Hawthorne’s taste in art was much in advance of his time. His quick appreciation of the colossal statues of Castor and Pollux on the Quirinal is the best proof of this. Ten years later it was the fashion in Rome to deride those statues, as a late work of the empire and greatly lacking in artistic style. Brunn, in his history of ancient sculpture, attributes them to the school of Lysippus, a contemporary of Alexander, which Brunn certainly would not have done if he had possessed a good eye for form. Vasari, on the contrary, a surer critic, considered them worthy to be placed beside Michel Angelo’s “David”; but it remained for Furtwängler to restore them to their true position as a work of the Periclean age, although copied by Italian sculptors. They must have been the product of a single mind, 110 either Phidias, Alcameres, or the elder Praxiteles — if there ever was such a person; and they have the finest figures of any statues in Rome (much finer than the dandified “Apollo Belvedere”) and also the most spirited action.
Hawthorne went to the Villa Ludovisi to see the much-vaunted bas-relief of Antinous, which fifty years ago was considered one of the art treasures of the city; but a more refined taste has since discovered that in spite of the rare technical skill, its hard glassy finish gives it a cold and conventional effect. Hawthorne returned from it disappointed, and wrote in his diary:
“This Antinous is said to be the finest relic of antiquity next to the Apollo and the Laocoön; but I could not feel it to be so, partly, I suppose, because the features of Antinous do not seem to me beautiful in themselves; and that heavy, downward look is repeated till I am more weary of it than of anything else in sculpture.”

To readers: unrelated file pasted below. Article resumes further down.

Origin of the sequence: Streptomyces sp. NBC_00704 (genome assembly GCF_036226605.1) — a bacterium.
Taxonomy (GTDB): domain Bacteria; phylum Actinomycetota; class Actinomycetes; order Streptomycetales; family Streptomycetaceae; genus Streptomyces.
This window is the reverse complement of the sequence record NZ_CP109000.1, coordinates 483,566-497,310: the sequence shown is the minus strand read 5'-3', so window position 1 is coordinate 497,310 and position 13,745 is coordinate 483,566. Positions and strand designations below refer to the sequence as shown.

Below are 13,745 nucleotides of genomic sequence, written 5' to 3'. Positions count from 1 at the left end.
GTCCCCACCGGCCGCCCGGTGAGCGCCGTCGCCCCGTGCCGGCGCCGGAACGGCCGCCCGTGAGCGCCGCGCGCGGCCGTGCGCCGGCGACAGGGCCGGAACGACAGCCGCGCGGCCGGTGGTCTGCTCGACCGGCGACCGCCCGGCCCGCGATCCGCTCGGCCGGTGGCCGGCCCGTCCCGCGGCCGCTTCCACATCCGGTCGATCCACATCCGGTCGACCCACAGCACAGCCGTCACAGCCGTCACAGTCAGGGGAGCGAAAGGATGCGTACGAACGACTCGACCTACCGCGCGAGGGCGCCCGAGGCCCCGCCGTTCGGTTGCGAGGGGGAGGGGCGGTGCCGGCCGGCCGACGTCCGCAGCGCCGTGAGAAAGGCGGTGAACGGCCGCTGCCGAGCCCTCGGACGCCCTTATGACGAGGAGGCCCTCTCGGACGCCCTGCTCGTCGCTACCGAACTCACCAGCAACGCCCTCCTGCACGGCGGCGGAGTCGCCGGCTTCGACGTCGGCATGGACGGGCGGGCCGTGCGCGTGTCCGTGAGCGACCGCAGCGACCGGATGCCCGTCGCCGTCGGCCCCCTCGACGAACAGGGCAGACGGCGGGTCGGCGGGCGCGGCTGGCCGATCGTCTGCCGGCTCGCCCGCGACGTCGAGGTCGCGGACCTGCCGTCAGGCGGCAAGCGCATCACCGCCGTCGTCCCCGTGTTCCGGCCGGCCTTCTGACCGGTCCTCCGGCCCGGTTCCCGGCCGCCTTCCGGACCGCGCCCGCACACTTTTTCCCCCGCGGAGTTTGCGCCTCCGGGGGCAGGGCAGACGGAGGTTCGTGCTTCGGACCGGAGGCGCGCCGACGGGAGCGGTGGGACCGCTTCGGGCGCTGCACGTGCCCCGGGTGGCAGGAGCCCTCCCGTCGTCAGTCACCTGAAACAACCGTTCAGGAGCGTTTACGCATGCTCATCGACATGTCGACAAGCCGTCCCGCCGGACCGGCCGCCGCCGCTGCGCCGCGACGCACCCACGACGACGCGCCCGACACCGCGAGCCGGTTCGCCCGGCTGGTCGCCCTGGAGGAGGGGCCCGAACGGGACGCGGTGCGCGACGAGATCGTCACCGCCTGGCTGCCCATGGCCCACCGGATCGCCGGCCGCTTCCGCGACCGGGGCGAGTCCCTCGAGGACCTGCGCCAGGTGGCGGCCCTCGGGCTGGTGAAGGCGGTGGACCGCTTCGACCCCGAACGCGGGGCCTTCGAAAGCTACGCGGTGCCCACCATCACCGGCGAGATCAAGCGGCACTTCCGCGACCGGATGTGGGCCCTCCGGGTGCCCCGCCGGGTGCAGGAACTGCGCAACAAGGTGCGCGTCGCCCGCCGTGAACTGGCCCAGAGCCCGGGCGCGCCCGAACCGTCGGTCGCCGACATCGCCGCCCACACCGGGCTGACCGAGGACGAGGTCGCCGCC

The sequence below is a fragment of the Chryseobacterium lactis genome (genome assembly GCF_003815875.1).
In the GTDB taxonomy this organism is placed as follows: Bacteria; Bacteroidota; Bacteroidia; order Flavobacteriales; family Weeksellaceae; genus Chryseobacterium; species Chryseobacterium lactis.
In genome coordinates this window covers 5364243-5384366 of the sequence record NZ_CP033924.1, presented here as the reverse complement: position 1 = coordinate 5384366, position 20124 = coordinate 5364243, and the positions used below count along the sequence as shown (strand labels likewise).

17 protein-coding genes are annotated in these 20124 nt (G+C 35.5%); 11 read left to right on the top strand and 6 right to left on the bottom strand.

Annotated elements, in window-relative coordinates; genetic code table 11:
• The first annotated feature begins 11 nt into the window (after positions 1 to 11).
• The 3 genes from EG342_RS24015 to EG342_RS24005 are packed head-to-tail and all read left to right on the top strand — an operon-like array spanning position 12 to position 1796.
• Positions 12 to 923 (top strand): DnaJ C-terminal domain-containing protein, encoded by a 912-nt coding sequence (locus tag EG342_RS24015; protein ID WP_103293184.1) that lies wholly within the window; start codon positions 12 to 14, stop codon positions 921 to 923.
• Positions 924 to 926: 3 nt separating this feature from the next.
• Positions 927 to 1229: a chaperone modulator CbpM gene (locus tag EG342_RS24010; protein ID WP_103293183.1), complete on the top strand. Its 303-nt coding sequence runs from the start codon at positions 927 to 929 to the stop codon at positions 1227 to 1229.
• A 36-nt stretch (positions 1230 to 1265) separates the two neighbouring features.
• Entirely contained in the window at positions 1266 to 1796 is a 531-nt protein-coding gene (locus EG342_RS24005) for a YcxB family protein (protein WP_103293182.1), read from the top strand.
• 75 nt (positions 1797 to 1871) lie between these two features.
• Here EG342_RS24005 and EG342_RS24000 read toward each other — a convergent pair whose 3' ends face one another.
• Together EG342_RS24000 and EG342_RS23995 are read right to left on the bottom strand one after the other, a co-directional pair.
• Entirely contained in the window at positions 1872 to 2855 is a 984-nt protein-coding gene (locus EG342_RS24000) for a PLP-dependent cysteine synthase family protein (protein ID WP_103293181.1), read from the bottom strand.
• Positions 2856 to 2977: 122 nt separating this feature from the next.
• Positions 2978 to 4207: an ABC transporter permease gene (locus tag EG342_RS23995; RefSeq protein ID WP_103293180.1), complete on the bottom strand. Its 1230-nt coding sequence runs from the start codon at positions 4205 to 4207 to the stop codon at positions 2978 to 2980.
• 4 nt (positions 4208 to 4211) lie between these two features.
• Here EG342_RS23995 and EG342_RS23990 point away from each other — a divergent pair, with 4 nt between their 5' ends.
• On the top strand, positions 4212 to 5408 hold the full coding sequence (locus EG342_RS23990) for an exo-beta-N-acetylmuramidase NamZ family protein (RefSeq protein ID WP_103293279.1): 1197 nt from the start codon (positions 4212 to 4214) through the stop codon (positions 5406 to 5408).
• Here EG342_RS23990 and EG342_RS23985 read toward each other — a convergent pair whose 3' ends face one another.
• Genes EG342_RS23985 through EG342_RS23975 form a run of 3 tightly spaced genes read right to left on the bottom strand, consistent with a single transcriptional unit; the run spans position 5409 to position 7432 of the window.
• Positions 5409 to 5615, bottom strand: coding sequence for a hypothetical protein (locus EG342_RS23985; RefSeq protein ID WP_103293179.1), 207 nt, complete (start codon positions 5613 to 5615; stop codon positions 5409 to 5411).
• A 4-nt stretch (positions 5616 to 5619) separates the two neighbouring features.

The Greek artist of Adrian’s time attempted to give the face a pensive expression, but only succeeded in this heavy downward look.
Hawthorne felt the same disappointment after his first visit to the sculpture-gallery of the Vatican. “I must confess,” he wrote, “taking such transient glimpses as I did, I was more impressed with the extent of the Vatican, and the beautiful order in which it is kept and its great sunny, open courts, with fountains, grass, and shrubs . . . than with the statuary.” The Vatican collection has great archaeological value, but, with the exception of the “Laocoön,” the “Meleager,” the “Apollo,” and a few others, little or no artistic value. The vast majority of the statues there are either late Roman works or cheap Roman copies of second-rate Hellenic statues. Some of them are positively bad and others are archaic, and Hawthorne was fully justified in his disatisfaction with them. He noticed, however, a decided difference between the original “Apollo” and the casts of it with which he was familiar. On a subsequent visit he fails to observe the numerous faults in Canova’s “Perseus,” and afterwards writes this original statement concerning the “Laocoön”:
“I felt the Laocoön very powerfully, though very quietly; an immortal agony with a strange calmness diffused through it, so that it resembles the vast age of the sea, calm on account of its immensity; as the tumult of Niagara, which does not seem to be tumult, because it keeps pouring on forever and ever.”